We can also find some birds mimicking ant colonies or ant eggs, such as Brown Thrasher66, Wood Thrush, Ovenbird, and Rusty-backed Antwren. They either like eating ants (or ant eggs), bathing with ants, or following army ants to find insects for food. Many birds living in water mimic water-related food sources. For example, male Mandarin Duck has wings and yellow plumage that mimic a clam with stretching flesh7; male Wood Duck has wings looking like shellfish and head looking likes a snail8. Male King Eider also has a head looking like a snail9. The Tufted Puffin has a head looking like a prawn. This bird must like to catch and eat prawns10.
Though the plumage of Macaws is beautiful to us, the claylike patterns on their faces look ugly11. Why? To dispense with the poison contained in the leaves that they eat, Macaws also eat clay. This demand for clay makes them find clay beautiful and the appearance of clay-like spots on their face got selected. Similarly, as the King Vulture likes to feed on dead bodies of large animals, male King Vultures displays torn fur and uncovered flesh.
Many species of ducks have, on their plumages, blue or green pattern mimicking deep water, wavy pattern mimicking shallow water, and brown pattern mimicking wetland. For example, the Green Winged Teal have each of these patterns. The Baikal Teal has more delicate island-like pattern (Figure 2). In the winter, Baikal Teals fly to the Yangtze river basin. Sand islands or alluvions in the river are their most favored spots for feeding and resting (being away from predators). The mimicking of alluvions on their faces is very impressive. Note there are green color for river, yellow color for alluvions, black color for river bank, and white color for spoondrift. Similarly, the Egyptian Plover, which breeds on sandbars or allucions in very large rivers, also displays river and alluvion12.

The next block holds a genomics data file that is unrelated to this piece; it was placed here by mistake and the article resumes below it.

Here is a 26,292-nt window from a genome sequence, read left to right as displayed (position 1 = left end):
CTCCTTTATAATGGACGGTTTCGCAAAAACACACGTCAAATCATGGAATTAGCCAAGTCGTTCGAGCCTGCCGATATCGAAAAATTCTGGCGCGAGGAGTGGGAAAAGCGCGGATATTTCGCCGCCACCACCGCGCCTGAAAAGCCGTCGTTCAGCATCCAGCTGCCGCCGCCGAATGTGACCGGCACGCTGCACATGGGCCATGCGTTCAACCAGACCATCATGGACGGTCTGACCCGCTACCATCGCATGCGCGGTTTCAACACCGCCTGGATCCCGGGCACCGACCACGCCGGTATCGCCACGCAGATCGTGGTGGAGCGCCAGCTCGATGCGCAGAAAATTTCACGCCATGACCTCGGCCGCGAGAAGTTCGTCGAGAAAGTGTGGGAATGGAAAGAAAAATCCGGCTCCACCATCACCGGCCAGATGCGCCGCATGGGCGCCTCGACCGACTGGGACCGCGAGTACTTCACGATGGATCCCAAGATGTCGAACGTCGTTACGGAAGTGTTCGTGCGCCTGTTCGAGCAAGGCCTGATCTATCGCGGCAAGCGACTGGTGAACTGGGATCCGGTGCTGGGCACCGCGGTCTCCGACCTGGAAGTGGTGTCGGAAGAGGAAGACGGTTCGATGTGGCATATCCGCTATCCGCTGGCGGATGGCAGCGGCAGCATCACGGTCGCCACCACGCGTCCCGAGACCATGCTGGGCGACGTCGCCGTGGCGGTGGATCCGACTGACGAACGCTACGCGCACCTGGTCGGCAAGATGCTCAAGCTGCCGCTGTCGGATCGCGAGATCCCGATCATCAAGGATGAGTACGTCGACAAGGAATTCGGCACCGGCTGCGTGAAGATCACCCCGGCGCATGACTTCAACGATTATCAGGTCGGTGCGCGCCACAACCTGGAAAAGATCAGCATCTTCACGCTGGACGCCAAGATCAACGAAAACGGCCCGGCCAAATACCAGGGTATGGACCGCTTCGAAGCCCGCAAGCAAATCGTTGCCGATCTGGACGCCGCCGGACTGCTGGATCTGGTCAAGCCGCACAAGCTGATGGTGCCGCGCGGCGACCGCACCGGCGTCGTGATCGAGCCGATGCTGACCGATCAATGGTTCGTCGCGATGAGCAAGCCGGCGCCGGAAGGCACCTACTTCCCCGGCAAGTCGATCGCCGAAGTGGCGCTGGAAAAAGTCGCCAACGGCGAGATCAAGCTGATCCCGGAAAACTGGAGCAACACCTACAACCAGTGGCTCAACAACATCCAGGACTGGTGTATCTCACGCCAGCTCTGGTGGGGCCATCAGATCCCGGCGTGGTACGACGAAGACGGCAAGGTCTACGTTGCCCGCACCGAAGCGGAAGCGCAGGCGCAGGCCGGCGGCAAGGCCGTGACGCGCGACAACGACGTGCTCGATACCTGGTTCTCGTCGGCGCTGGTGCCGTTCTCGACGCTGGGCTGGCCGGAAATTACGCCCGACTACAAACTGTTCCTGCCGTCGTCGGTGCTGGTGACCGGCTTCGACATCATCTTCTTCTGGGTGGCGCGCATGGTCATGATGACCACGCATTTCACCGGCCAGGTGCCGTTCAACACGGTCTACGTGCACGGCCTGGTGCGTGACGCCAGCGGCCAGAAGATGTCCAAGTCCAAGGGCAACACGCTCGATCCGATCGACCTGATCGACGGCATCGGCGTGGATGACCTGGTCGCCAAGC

1This image is licence free from https://ccsearch.creativecommons.org/image/detail/uA0Qy6etODx6WWp99i5jFQ
2This is a royalty free image from https://www.dreamstime.com/royalty-free-stock-photos-blueberry-bush-image11589318
3http://www.cnbird.org.cn/ (search “Baikal Teal” can find the creator Lool and his works)
We have provided ultimate explanations for the origin of particular beauty preferences. This demand-relationship theory may be subject to rigorous test. We have tested many predictions, according to bird’s appearances, such as the Baikal Teal and the Egyptian plover’s liking alluvions in rivers, the Sunbittern’s liking eating butterflies, the King Eider’s liking eating snails, the Macaw’s liking eating clay13. We also used statistical data to test the hypothesis “If a bird has yellow feather then it probably likes eating nectar”. The confirmation measure is 0.9614. In comparison with existing theories , the demand-relationship theory can explain birds’ sexual selection better.
- Darwin C (1959) On the origin of species by means of natural selection. John Murray, New York, USA.
- Darwin C (1871) The Descent of man, and selection in relation to sex. John Murray, New York, USA.
- Wallace AR (1871) Review of darwin’s descent of man. The Academy (2): 177-183.
- Wallace AR (1897) Notes on natural selection. Natural Science (1): 749-740.
- Cronin H (1991) The ant and the peacock. Cambridge University Press, London.
- Lu C (1987) Trying to resolve the problem left by darwin about fragrance, sweetness and beauty. Information from Nature (in Chinese), pp. 25-27.
- Lu C (1989) On beauty as feedback signal of stirring loving mood (in Chinese). Journal of Changsha University, 3: 56-60.
- Lu C (2003) The mystery of beauty taste and the evolution of needs (in Chinese). China Science and Technology University Press, Hefei, China.
- Jacobs ME (1998) Darwin misread miss peacock’s mind: a new look at mate selection in light of lessons from nature. Nature Books, Victoria.
- Rodd FH, Hughes KA, Grether G, Baril CT (2002) A possible non-sexual origin of a mate preference: are male guppies mimicking fruit? Proc R Soc B 269: 475-481.
- Morell V (2002) Guppy sex and gluttony guided by orange glow. Science 295(5561): 1816-1817.